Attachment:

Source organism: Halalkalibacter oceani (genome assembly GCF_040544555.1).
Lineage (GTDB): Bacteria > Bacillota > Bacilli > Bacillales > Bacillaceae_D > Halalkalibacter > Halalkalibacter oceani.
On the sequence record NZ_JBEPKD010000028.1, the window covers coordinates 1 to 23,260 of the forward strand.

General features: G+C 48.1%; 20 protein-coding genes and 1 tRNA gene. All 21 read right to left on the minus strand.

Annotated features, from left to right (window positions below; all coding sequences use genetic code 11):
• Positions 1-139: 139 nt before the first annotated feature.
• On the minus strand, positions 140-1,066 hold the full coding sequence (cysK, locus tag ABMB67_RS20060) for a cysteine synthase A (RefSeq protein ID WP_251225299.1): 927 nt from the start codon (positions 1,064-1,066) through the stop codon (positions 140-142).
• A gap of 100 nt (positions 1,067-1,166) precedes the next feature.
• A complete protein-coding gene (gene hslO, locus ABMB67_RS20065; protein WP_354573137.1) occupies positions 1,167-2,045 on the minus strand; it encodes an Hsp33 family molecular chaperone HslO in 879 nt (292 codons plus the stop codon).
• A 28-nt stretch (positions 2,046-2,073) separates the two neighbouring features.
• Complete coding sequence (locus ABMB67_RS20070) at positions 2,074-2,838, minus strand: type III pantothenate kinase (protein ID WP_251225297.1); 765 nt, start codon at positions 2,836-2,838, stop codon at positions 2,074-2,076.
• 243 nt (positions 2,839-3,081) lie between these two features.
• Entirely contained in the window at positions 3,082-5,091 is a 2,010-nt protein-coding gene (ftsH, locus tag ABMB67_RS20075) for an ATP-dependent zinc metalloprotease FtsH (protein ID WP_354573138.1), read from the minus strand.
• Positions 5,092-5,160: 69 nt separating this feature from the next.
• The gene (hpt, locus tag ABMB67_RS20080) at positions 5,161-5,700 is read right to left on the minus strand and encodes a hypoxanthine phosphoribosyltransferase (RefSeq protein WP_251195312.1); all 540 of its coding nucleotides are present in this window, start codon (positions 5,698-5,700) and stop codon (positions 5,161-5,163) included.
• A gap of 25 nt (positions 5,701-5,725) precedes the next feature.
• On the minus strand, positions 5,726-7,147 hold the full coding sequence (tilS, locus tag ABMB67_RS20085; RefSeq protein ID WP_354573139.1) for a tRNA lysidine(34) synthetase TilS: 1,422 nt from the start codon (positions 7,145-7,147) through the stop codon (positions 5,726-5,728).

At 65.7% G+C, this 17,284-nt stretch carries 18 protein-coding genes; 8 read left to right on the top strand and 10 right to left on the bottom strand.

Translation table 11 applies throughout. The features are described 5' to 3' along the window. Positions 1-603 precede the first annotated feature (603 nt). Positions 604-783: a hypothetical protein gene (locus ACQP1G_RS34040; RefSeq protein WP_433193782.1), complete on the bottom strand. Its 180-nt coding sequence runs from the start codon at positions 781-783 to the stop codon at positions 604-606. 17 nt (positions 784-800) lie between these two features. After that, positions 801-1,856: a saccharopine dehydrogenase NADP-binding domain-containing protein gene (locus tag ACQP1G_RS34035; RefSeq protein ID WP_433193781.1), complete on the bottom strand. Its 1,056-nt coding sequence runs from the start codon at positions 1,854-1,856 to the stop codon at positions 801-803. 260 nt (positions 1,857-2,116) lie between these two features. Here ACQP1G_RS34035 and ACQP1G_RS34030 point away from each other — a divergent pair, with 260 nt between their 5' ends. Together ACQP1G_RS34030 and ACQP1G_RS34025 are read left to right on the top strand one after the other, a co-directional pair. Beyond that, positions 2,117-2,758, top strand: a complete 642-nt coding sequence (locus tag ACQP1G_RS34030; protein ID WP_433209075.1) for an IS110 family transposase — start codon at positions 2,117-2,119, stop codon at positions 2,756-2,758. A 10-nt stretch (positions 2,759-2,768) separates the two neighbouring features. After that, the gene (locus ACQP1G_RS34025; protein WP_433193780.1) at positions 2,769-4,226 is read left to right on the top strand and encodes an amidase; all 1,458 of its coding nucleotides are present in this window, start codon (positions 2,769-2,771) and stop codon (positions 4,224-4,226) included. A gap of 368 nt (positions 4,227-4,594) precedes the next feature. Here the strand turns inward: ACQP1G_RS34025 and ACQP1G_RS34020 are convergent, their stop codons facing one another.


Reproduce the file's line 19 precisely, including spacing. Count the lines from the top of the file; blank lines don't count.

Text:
Translation table 11 applies throughout. The features are described 5' to 3' along the window. Positions 1-603 precede the first annotated feature (603 nt). Positions 604-783: a hypothetical protein gene (locus ACQP1G_RS34040; RefSeq protein WP_433193782.1), complete on the bottom strand. Its 180-nt coding sequence runs from the start codon at positions 781-783 to the stop codon at positions 604-606. 17 nt (positions 784-800) lie between these two features. After that, positions 801-1,856: a saccharopine dehydrogenase NADP-binding domain-containing protein gene (locus tag ACQP1G_RS34035; RefSeq protein ID WP_433193781.1), complete on the bottom strand. Its 1,056-nt coding sequence runs from the start codon at positions 1,854-1,856 to the stop codon at positions 801-803. 260 nt (positions 1,857-2,116) lie between these two features. Here ACQP1G_RS34035 and ACQP1G_RS34030 point away from each other — a divergent pair, with 260 nt between their 5' ends. Together ACQP1G_RS34030 and ACQP1G_RS34025 are read left to right on the top strand one after the other, a co-directional pair. Beyond that, positions 2,117-2,758, top strand: a complete 642-nt coding sequence (locus tag ACQP1G_RS34030; protein ID WP_433209075.1) for an IS110 family transposase — start codon at positions 2,117-2,119, stop codon at positions 2,756-2,758. A 10-nt stretch (positions 2,759-2,768) separates the two neighbouring features. After that, the gene (locus ACQP1G_RS34025; protein WP_433193780.1) at positions 2,769-4,226 is read left to right on the top strand and encodes an amidase; all 1,458 of its coding nucleotides are present in this window, start codon (positions 2,769-2,771) and stop codon (positions 4,224-4,226) included. A gap of 368 nt (positions 4,227-4,594) precedes the next feature. Here the strand turns inward: ACQP1G_RS34025 and ACQP1G_RS34020 are convergent, their stop codons facing one another.